Alfond said, pointing out that Portland is not only an “outlier” in its distribution of General Assistance funds but also in that it represents an outsized share of the state’s economy.

    Alfond acknowledged Friday the audit was “troubling” and that Portland’s city officials and state representatives were eager to meet with the administration to discuss ways the city could better administer General Assistance. Brennan said he called the governor’s office on Monday to set up an appointment to discuss the audit.

    “I thought it was urgent, but the first date they gave me [for a meeting] was the end of March,” Brennan said Friday. “Obviously, it’s not as urgent to them as it is to us.”

Governor LePage immediately fired back and issued the following statements via a press release:

    “My quarrel is not with the people who stayed at the shelter,” said Governor LePage. “Mental illness often plays a role there. It’s a matter of who pays. The City of Portland knew these people had this money in the bank, but they decided to bill the taxpayers anyway for years’ worth of welfare reimbursement. Municipalities complain about losing revenue sharing, but then I see abuse like this. When municipalities set priorities that unfairly burden Maine property taxpayers, it’s hard to have sympathy for them. Tax relief should go directly to the property taxpayer, not to fund more government. That’s why my tax reform plan gives money directly to the Maine people by tripling property tax fairness credits, doubling the homestead exemption for those over 65 and significantly lowering income tax rates. The most recent news out of Portland shouldn’t surprise anyone, but it serves as an example of why Maine needs real tax reform.”

This weekend, State Senator Anne Haskell (D-Portland) responded to the governor and administration via the Democratic radio address:

    At 8 p.m. last night it was 12 degrees. And it’s March–not January. Together we’ve experienced one of the longest, most frigid, and snowiest winters in history.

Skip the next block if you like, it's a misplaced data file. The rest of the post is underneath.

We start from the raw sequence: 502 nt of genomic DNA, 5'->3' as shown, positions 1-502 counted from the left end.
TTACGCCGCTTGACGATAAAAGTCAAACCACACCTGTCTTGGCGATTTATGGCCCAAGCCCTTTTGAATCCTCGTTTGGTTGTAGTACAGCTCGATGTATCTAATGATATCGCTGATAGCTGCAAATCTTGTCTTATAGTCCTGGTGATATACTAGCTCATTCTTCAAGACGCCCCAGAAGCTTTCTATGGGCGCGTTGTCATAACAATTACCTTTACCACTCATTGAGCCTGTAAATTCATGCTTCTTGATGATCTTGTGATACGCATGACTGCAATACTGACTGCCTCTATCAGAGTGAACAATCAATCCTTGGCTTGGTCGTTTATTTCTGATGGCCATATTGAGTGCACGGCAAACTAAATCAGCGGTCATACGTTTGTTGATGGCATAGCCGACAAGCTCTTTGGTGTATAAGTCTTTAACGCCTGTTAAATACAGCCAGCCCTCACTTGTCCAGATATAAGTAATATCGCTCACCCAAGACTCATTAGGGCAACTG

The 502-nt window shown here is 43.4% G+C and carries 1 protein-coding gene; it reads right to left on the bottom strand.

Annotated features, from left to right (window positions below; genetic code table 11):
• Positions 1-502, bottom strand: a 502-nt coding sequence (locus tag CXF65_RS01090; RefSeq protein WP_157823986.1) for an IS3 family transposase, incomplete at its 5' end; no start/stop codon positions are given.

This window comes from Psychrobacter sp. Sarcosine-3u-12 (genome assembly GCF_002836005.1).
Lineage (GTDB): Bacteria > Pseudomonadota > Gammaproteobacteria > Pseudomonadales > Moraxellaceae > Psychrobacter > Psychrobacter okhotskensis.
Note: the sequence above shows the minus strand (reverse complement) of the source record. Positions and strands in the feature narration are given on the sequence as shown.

Good Morning. This is State Senator Anne Haskell of Portland. And, I don’t really want to talk about the weather. But I do want each of us to stop for a second and think about a time this winter: Think about the ten minutes it took you to walk from your office to your car on a blustery cold day. Your cheeks froze. Your fingers and toes hurt and you couldn’t wait to seek shelter from the wind.

    What if you didn’t have a home. If you didn’t have a place where you could crank the heat, pull up the blankets, and settle in with a cup of tea.

    What if, at sun down, you had stand in line for hours with the hopes–not the guarantee–that you could get a mat to sleep on at a shelter. A mat, by the way, that is only three inches thick. A mat that is placed in an open room–flanked on each side by strangers–only five inches from you. Clutching all that belongs to you, in a bag or a backpack.

    Mark Swann, executive director of Preble Street Homeless Shelter: We are just trying to keep people alive

    Mark Swann, executive director of Preble Street Homeless Shelter: We are just trying to keep people alive

    Mark Swann, the executive director at Preble Street in Portland, said, one day this winter, there were 282 people who showed up for one of the 142 mats. The math on this one is easy: 140 people were left to find shelter elsewhere that night. Some slept on the floor of the soup kitchen down the street. Others, had to sit up in chairs all night at city offices. And, a few others waited at the shelter–hoping a mat would open up. One person waited 11 hours; only to lay his head for two hours before the morning came, and the shelter closed for the day.

    Who chooses this?

    The answer is, nobody.

    Nobody chooses to be homeless. Nobody chooses to be mentally ill. Not one of the 282 people who lined up at the Oxford Street Shelter that night was trying to get away with something. Nobody working at the shelter or the city who is trying to provide life-saving shelter is trying to get away with something.

    At its core, this service of providing EMERGENCY shelter is serving the most basic and fundamental and crucial needs of humanity.

    Yet, in recent weeks, it’s become a political football. The LePage administration has attempted to garner salacious headlines by vilifying the people who utilize the shelter, and also those who provide the service.